Epcot was insanely busy – about 72,000 in attendance for the day. This is New Year’s Eve levels, folks! Some of it was due to Fall Break; and probably to the first good weather in a while.
At DHS, the Animation building has new signs at the entrance, explaining the sections of the building and showing a map. They’ve also configured the entrance to let you in more easily.
Finally got to see the Pooh meet and greet, which uses video screens on the walls of the queue to give some interactivity to the ‘book’ words written on the walls. A neat effect.
Penguins are STILL broken at MuppetVision, as are the ‘explosion’ projections on the rear panels
Osborne installation almost done (early Nov is the target)
Indy stunt show has refurbished sign out front (same design, just freshened colors)
American Idol Experience gives out the 1,000th Dream Ticket to Sylvia Hercules (singing “I Will Survive”)
There is much Small World merch for sale suddenly, in the Mary Blair style (related to her 100th anniversary?)
Mini Golf at Universal now has vertical construction taking shape
Halloween Spooktacular at SeaWorld is again free (included with admission), with tons of candy given out, even if you’re not dressed up. Adults can also collect candy.
Saw Tillikum in the Shamu Rocks show (where they’ve also fixed the screen that has been broken for some time)
Weekly Walt Disney World
All are welcome to join our Facebook group dedicated to meetups every weekend in Walt Disney World. We announce the weekly destination from that Facebook group. If you’re local, or even if you are willing to take a brief break in your upcoming vacation, plan to hook up with us! Newcomers are very welcome! The meet lasts an hour (always starting Sundays at 2pm), but many folks just hang out the rest of the day, so you are welcome to drift in and out as your schedule allows.
This next Sunday, we will be at Fort Wilderness. We will tour the stables, crane our necks over the fence at the former River Country, and sip a beverage at Crockett’s Tavern. We may even try some of the rentals in the area, like canoes, archery, or bicycling. In the evening, we’ll join the campfire singalong, one of the truly hidden gems at Walt Disney World (locals may want to keep a cooler in the car for this part of the day). We meet at 2pm Sunday outside of Crockett’s Tavern (the bar next to the Trail’s End restaurant in the Settlement). Note that you’ll have to take a bus from Fort Wilderness parking to get to the Settlement, where you will find Crockett’s Tavern. Or you can boat over from the Contemporary Resort if that’s easier.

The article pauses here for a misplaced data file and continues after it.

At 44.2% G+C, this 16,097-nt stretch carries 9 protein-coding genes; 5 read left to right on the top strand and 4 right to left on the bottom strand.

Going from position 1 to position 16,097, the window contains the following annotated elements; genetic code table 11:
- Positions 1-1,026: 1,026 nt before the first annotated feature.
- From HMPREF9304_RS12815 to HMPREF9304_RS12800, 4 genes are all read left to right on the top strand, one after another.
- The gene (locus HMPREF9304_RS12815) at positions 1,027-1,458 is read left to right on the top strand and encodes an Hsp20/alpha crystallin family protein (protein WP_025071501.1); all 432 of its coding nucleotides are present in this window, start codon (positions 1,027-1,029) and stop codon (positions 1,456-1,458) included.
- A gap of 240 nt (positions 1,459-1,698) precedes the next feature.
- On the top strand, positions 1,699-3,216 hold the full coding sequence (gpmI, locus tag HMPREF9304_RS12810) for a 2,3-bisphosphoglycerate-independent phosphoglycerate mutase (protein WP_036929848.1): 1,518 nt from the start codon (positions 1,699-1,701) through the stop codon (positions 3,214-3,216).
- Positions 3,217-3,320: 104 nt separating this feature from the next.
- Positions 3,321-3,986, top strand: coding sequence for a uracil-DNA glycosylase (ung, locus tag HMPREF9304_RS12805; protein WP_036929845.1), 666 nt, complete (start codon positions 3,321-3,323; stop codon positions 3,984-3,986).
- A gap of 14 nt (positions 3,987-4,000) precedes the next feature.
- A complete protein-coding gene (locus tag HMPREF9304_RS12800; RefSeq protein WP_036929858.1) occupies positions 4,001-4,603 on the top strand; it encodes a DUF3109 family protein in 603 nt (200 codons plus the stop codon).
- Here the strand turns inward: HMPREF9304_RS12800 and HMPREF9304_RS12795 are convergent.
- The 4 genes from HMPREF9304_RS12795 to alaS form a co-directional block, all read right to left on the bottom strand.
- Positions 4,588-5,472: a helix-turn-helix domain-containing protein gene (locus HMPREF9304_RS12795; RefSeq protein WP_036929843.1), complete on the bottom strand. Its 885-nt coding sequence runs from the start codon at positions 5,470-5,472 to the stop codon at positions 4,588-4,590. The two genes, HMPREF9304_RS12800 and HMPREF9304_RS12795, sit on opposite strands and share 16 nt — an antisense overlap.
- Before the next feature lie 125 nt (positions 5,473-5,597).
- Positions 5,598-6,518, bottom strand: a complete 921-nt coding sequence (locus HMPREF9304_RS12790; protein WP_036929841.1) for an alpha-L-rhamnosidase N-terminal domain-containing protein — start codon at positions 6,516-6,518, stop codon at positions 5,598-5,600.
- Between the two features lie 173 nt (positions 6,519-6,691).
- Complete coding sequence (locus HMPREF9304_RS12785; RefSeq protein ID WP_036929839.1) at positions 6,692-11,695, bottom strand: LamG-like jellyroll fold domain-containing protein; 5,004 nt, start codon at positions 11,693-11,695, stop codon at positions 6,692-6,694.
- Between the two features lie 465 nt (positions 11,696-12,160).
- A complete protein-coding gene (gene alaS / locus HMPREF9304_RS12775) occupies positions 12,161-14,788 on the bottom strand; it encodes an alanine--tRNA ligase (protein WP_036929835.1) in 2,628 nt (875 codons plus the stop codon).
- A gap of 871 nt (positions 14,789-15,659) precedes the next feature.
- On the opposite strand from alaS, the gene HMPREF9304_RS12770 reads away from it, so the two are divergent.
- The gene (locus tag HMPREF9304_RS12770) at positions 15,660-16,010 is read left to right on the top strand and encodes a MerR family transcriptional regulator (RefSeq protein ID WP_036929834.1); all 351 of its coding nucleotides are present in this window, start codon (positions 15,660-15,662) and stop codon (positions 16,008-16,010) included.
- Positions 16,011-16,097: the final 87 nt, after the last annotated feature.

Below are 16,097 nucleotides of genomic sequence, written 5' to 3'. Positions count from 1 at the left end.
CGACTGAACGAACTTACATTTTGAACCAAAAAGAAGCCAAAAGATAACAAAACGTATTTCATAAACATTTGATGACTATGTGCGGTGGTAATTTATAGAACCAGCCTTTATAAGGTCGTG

Kevin Yee may be e-mailed at [email protected] - Please keep in mind he may not be able to respond to each note personally. FTC-Mandated Disclosure: As of December 2009, bloggers are required by the Federal Trade Commission to disclose payments and freebies. Kevin Yee recieved complementary admission for himself and his family for the Blue Man Group show.
Kevin is the author of many books on Disney theme parks, including:
The Unofficial Walt Disney World ‘Earbook 2010 is a photo-rich volume of 70 pages that park fans will find especially useful if they want to know what’s changed at WDW since their last visit.
History was on my mind as I composed this book. As you might expect, there is a section on additions, another on removals, and a third on events. But I wanted to make sure to include some prices from January 2010 in the book, the better to capture in future years (and future generations?) exactly what it costs to buy admission, parking, a night at each level of hotel, or such food items as a turkey leg. I also wanted to provide a bit more specificity to the unfolding of events, so the various additions and removals, as well as smaller alterations and debuts, are laid out in a timeline broken down month-by-month.